Baseball and Softball

Bases Loaded hosts Essentials of Throwing camp

2014-02-14T22:00:00Z 2014-02-15T01:51:11Z Bases Loaded hosts Essentials of Throwing campJohn Burbridge john.burbridge@nwi.com, (219) 933-3371 nwitimes.com

VALPARAISO | John Coddington believes in pitch counts, but he warns that they are not always magic numbers for preventing arm injuries.

"It doesn't matter to stick to them or not if your mechanics are wrong," he said, "You're eventually going to break down, anyway."

Sometimes, Coddington can detect a break-down before it happens.

"My son lives out in the Washington D.C. area, and several years ago he called and asked me what I thought about the Nationals' rookie at the time," Coddington said of Stephen Strasburg, who had just struck out 14 in seven innings in his Major League Baseball debut in 2010.

"I said he's very talented, but I told him his mechanics were bad and he would likely have arm problems in the near future."

Sure enough, Strasburg needed Tommy John Surgery by the end of the season.

For more than 40 years, Coddington has helped rehab damaged athletes, initially as an athletic therapist at Accelerated Rehab in South Bend. In 1998, he founded Michiana Sports Medicine based in the Mishawaka/South Bend area.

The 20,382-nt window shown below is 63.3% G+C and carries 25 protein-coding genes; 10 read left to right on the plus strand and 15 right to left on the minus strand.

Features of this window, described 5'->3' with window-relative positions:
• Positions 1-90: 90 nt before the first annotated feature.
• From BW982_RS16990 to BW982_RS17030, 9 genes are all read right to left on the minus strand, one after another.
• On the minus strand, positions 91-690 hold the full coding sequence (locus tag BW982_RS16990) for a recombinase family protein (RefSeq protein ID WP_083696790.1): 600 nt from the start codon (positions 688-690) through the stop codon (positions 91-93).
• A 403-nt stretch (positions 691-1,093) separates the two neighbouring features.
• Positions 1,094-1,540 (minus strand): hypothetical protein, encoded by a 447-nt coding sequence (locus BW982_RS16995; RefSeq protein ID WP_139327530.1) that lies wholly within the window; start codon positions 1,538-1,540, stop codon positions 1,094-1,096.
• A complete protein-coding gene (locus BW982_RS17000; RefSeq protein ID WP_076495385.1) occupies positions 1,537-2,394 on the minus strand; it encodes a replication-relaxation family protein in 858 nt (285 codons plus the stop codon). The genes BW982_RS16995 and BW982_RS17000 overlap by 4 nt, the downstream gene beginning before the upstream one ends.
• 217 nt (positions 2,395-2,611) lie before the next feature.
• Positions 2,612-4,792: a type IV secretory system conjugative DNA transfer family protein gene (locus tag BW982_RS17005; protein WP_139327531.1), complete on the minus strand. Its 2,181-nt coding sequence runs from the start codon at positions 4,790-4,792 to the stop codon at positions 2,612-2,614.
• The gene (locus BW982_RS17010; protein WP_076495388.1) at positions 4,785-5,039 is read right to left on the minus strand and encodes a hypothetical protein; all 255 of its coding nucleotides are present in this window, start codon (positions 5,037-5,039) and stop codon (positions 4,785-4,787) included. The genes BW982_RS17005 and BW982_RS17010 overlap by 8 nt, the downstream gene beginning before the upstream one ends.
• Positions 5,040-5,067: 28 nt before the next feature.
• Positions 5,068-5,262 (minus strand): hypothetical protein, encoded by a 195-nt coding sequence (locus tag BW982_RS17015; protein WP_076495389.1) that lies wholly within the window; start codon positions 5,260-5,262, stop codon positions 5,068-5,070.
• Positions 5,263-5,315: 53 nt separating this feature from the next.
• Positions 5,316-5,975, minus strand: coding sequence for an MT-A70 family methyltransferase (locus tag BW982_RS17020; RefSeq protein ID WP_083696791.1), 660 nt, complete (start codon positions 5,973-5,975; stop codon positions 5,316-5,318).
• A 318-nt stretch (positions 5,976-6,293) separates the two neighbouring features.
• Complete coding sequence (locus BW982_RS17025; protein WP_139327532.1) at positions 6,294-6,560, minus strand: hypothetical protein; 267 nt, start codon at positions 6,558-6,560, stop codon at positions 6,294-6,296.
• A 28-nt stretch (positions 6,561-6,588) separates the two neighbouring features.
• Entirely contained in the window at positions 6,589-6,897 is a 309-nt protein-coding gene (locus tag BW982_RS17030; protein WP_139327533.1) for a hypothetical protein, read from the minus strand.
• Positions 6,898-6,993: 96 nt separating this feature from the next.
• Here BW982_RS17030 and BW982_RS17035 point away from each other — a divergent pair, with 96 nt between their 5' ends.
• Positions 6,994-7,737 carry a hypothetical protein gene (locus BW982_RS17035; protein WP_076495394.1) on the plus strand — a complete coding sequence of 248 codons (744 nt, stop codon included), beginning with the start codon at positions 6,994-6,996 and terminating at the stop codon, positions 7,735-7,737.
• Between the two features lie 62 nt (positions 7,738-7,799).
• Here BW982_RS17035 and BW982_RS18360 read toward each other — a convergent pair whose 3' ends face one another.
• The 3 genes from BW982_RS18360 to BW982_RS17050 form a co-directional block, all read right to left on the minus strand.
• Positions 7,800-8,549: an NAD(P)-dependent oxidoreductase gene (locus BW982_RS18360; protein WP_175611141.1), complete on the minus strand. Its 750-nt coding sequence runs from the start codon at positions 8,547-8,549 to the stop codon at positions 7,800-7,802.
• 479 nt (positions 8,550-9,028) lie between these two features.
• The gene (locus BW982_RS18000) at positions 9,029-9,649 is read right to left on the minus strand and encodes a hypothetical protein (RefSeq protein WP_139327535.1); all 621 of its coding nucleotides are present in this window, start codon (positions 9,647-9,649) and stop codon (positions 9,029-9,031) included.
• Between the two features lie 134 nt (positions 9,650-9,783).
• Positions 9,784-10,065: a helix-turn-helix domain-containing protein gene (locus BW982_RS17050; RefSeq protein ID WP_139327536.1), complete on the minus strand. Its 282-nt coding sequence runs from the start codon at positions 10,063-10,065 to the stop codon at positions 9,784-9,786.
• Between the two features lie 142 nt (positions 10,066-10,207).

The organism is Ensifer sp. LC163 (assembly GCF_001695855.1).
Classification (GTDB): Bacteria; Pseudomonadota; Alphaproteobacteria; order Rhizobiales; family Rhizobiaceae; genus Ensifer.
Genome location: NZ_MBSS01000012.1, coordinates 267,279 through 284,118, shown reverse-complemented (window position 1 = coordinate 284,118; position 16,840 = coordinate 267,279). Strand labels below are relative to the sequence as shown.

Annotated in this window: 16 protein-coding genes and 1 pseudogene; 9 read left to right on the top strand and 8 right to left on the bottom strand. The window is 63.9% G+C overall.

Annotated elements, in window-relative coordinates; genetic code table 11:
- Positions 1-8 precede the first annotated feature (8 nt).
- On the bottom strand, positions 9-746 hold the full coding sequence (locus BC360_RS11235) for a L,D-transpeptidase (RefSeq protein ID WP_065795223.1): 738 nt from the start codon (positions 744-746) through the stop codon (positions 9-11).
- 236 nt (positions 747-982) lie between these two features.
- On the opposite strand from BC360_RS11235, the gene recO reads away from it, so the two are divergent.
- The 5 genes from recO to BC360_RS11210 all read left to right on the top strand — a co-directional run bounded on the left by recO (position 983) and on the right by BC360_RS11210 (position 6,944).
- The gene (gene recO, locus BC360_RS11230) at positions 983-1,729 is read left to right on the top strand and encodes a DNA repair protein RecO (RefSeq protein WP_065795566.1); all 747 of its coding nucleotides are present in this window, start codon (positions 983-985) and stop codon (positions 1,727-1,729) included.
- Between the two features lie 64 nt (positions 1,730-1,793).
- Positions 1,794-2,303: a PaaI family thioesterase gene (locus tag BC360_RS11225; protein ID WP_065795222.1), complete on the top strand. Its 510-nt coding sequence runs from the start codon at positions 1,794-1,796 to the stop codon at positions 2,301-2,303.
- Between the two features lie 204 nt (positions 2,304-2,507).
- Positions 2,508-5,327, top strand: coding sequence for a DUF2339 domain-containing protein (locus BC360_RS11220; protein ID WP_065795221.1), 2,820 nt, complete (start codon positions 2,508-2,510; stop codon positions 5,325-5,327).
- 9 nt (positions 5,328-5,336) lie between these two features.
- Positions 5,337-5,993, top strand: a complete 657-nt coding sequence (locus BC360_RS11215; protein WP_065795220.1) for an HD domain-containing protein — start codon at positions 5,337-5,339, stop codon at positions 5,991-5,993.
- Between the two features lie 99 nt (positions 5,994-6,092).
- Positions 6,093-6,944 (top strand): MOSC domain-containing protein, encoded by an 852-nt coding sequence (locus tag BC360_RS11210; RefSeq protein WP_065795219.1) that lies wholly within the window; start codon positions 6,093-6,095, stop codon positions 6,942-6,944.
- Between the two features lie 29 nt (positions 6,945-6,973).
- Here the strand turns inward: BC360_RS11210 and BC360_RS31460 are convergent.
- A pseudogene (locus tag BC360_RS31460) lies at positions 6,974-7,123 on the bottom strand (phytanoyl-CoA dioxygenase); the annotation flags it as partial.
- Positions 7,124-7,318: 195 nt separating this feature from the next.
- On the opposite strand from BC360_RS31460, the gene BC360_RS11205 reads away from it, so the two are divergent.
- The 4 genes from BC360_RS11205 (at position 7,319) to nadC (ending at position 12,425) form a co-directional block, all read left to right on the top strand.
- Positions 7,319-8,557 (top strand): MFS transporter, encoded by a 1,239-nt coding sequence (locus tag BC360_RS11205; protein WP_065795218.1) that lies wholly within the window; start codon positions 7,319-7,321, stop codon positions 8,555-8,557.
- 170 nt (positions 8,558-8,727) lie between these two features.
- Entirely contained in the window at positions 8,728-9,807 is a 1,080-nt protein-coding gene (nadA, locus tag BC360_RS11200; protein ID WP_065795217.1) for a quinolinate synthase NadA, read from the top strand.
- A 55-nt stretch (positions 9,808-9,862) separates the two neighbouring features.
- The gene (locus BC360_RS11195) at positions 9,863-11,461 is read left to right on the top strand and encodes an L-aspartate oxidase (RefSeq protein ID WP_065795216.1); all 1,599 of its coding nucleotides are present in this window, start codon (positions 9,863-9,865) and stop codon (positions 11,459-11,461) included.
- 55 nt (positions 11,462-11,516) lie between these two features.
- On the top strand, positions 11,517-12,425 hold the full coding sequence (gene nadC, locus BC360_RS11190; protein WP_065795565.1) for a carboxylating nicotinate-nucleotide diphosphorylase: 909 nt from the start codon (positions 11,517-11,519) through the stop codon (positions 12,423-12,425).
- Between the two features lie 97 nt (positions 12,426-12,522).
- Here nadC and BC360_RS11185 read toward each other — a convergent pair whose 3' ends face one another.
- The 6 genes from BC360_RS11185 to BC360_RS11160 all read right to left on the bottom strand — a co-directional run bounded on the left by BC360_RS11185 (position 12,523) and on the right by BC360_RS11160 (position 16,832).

Periodically on Saturday mornings and afternoons, Coddington and his wife, Lynn, hold "Essentials of Throwing" camp sessions at Bases Loaded in Valparaiso.

"What we're trying to do here is save arms before they need surgery," Coddington said of the sessions, which cater to youth baseball and softball players. "Two of the biggest problems kids have when they throw is they use too much of their arms and shoulders and not enough of their hips and cores, and they don't stride long enough when making a throw.

"Your stride should be at least 80 percent of your height."

Throughout his time, Coddington has seen advances in sports medicine, but is wary of the myths that often accompany them.

"I've heard people claim that surgery can actually make an arm stronger and better," he said, "but I believe it's more from the athlete adjusting to throw more properly after an operation that is the real reason for the improvement."

A prime example of this was Tommy John himself. After his namesake surgery, John went on to have three 20-game-winning seasons and amassed more than half of his 288 career wins while pitching until he was 46.

"Maybe he should be in the hall of fame," Coddington said of John, whose inclusion vote percentage only got as high as 32 percent — 75 percent is needed for induction — before being removed from the ballot after his 15th and final attempt, "but his doctor (Frank Jobe) definitely should get in if they ever add a sports medicine wing."

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